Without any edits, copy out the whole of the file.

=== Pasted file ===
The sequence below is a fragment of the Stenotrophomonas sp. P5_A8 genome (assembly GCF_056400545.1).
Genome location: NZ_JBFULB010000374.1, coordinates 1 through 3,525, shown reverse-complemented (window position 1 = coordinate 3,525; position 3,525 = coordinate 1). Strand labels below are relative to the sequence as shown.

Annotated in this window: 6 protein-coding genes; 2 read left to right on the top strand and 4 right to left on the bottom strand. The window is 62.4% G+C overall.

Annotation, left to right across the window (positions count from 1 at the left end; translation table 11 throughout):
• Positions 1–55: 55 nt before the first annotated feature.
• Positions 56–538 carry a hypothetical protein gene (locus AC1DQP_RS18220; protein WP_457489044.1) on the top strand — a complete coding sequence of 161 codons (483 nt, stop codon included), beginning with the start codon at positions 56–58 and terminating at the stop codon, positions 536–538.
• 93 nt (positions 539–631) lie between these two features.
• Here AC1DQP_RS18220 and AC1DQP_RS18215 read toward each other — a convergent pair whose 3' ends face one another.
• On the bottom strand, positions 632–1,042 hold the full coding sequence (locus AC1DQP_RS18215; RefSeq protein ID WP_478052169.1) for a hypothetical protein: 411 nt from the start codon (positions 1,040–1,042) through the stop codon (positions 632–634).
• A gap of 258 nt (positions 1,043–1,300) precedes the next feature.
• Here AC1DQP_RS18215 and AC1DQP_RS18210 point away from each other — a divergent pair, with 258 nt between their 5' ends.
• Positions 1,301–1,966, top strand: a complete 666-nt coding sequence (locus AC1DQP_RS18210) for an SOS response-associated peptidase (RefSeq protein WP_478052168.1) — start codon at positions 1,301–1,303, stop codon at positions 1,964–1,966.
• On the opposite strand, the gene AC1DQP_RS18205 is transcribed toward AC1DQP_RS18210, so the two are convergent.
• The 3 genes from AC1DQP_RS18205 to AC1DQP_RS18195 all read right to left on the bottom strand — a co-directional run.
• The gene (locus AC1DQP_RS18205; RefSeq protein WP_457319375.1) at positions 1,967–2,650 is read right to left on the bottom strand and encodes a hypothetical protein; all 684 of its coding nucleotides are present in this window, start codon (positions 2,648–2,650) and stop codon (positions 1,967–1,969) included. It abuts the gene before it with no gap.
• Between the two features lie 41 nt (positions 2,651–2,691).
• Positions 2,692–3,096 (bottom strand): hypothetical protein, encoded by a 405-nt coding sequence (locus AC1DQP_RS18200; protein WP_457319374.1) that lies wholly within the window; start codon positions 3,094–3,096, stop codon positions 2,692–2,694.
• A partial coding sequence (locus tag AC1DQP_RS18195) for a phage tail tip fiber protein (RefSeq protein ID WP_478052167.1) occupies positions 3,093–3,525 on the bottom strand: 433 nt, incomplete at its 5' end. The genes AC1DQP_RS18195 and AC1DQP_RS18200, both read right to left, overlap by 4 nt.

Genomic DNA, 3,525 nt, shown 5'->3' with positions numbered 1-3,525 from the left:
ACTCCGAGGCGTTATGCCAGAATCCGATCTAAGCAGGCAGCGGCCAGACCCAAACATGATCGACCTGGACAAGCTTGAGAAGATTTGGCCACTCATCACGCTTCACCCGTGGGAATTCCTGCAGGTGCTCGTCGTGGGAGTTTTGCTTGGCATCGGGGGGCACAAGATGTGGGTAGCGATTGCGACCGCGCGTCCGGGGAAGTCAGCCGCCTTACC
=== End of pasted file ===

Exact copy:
The sequence below is a fragment of the Stenotrophomonas sp. P5_A8 genome (assembly GCF_056400545.1).
Genome location: NZ_JBFULB010000374.1, coordinates 1 through 3,525, shown reverse-complemented (window position 1 = coordinate 3,525; position 3,525 = coordinate 1). Strand labels below are relative to the sequence as shown.

Annotated in this window: 6 protein-coding genes; 2 read left to right on the top strand and 4 right to left on the bottom strand. The window is 62.4% G+C overall.

Annotation, left to right across the window (positions count from 1 at the left end; translation table 11 throughout):
• Positions 1–55: 55 nt before the first annotated feature.
• Positions 56–538 carry a hypothetical protein gene (locus AC1DQP_RS18220; protein WP_457489044.1) on the top strand — a complete coding sequence of 161 codons (483 nt, stop codon included), beginning with the start codon at positions 56–58 and terminating at the stop codon, positions 536–538.
• 93 nt (positions 539–631) lie between these two features.
• Here AC1DQP_RS18220 and AC1DQP_RS18215 read toward each other — a convergent pair whose 3' ends face one another.
• On the bottom strand, positions 632–1,042 hold the full coding sequence (locus AC1DQP_RS18215; RefSeq protein ID WP_478052169.1) for a hypothetical protein: 411 nt from the start codon (positions 1,040–1,042) through the stop codon (positions 632–634).
• A gap of 258 nt (positions 1,043–1,300) precedes the next feature.
• Here AC1DQP_RS18215 and AC1DQP_RS18210 point away from each other — a divergent pair, with 258 nt between their 5' ends.
• Positions 1,301–1,966, top strand: a complete 666-nt coding sequence (locus AC1DQP_RS18210) for an SOS response-associated peptidase (RefSeq protein WP_478052168.1) — start codon at positions 1,301–1,303, stop codon at positions 1,964–1,966.
• On the opposite strand, the gene AC1DQP_RS18205 is transcribed toward AC1DQP_RS18210, so the two are convergent.
• The 3 genes from AC1DQP_RS18205 to AC1DQP_RS18195 all read right to left on the bottom strand — a co-directional run.
• The gene (locus AC1DQP_RS18205; RefSeq protein WP_457319375.1) at positions 1,967–2,650 is read right to left on the bottom strand and encodes a hypothetical protein; all 684 of its coding nucleotides are present in this window, start codon (positions 2,648–2,650) and stop codon (positions 1,967–1,969) included. It abuts the gene before it with no gap.
• Between the two features lie 41 nt (positions 2,651–2,691).
• Positions 2,692–3,096 (bottom strand): hypothetical protein, encoded by a 405-nt coding sequence (locus AC1DQP_RS18200; protein WP_457319374.1) that lies wholly within the window; start codon positions 3,094–3,096, stop codon positions 2,692–2,694.
• A partial coding sequence (locus tag AC1DQP_RS18195) for a phage tail tip fiber protein (RefSeq protein ID WP_478052167.1) occupies positions 3,093–3,525 on the bottom strand: 433 nt, incomplete at its 5' end. The genes AC1DQP_RS18195 and AC1DQP_RS18200, both read right to left, overlap by 4 nt.

Genomic DNA, 3,525 nt, shown 5'->3' with positions numbered 1-3,525 from the left:
ACTCCGAGGCGTTATGCCAGAATCCGATCTAAGCAGGCAGCGGCCAGACCCAAACATGATCGACCTGGACAAGCTTGAGAAGATTTGGCCACTCATCACGCTTCACCCGTGGGAATTCCTGCAGGTGCTCGTCGTGGGAGTTTTGCTTGGCATCGGGGGGCACAAGATGTGGGTAGCGATTGCGACCGCGCGTCCGGGGAAGTCAGCCGCCTTACC